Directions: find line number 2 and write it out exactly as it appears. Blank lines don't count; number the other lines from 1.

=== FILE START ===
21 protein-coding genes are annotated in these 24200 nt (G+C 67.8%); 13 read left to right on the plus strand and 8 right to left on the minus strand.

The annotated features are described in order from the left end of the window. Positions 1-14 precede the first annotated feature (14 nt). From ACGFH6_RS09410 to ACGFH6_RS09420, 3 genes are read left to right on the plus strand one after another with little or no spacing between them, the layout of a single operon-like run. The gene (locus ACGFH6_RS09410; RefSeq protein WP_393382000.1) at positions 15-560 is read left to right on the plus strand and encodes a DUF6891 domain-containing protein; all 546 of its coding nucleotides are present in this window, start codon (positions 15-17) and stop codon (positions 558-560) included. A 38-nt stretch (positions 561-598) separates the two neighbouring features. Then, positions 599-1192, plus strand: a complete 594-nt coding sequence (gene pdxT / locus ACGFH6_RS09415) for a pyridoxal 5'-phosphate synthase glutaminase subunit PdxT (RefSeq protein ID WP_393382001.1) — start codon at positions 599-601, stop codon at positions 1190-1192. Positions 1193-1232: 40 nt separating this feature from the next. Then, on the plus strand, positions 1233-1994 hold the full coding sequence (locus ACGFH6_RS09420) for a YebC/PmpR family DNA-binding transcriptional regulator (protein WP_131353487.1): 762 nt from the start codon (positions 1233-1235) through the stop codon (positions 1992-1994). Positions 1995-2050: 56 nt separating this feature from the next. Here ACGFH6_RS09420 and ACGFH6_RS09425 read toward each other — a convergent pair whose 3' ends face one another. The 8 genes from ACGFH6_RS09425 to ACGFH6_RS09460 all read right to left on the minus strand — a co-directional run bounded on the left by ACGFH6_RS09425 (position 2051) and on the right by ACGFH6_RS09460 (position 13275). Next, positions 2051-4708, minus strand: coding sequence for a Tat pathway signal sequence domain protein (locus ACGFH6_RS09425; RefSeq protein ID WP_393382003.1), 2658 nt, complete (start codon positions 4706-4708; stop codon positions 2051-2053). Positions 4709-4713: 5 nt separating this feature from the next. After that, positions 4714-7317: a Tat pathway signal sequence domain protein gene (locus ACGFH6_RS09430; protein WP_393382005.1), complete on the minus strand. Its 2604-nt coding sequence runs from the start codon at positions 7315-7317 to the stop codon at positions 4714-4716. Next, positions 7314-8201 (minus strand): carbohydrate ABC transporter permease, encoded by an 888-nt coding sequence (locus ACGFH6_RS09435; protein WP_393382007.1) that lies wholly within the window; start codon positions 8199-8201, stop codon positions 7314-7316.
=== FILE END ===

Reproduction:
The annotated features are described in order from the left end of the window. Positions 1-14 precede the first annotated feature (14 nt). From ACGFH6_RS09410 to ACGFH6_RS09420, 3 genes are read left to right on the plus strand one after another with little or no spacing between them, the layout of a single operon-like run. The gene (locus ACGFH6_RS09410; RefSeq protein WP_393382000.1) at positions 15-560 is read left to right on the plus strand and encodes a DUF6891 domain-containing protein; all 546 of its coding nucleotides are present in this window, start codon (positions 15-17) and stop codon (positions 558-560) included. A 38-nt stretch (positions 561-598) separates the two neighbouring features. Then, positions 599-1192, plus strand: a complete 594-nt coding sequence (gene pdxT / locus ACGFH6_RS09415) for a pyridoxal 5'-phosphate synthase glutaminase subunit PdxT (RefSeq protein ID WP_393382001.1) — start codon at positions 599-601, stop codon at positions 1190-1192. Positions 1193-1232: 40 nt separating this feature from the next. Then, on the plus strand, positions 1233-1994 hold the full coding sequence (locus ACGFH6_RS09420) for a YebC/PmpR family DNA-binding transcriptional regulator (protein WP_131353487.1): 762 nt from the start codon (positions 1233-1235) through the stop codon (positions 1992-1994). Positions 1995-2050: 56 nt separating this feature from the next. Here ACGFH6_RS09420 and ACGFH6_RS09425 read toward each other — a convergent pair whose 3' ends face one another. The 8 genes from ACGFH6_RS09425 to ACGFH6_RS09460 all read right to left on the minus strand — a co-directional run bounded on the left by ACGFH6_RS09425 (position 2051) and on the right by ACGFH6_RS09460 (position 13275). Next, positions 2051-4708, minus strand: coding sequence for a Tat pathway signal sequence domain protein (locus ACGFH6_RS09425; RefSeq protein ID WP_393382003.1), 2658 nt, complete (start codon positions 4706-4708; stop codon positions 2051-2053). Positions 4709-4713: 5 nt separating this feature from the next. After that, positions 4714-7317: a Tat pathway signal sequence domain protein gene (locus ACGFH6_RS09430; protein WP_393382005.1), complete on the minus strand. Its 2604-nt coding sequence runs from the start codon at positions 7315-7317 to the stop codon at positions 4714-4716. Next, positions 7314-8201 (minus strand): carbohydrate ABC transporter permease, encoded by an 888-nt coding sequence (locus ACGFH6_RS09435; protein WP_393382007.1) that lies wholly within the window; start codon positions 8199-8201, stop codon positions 7314-7316.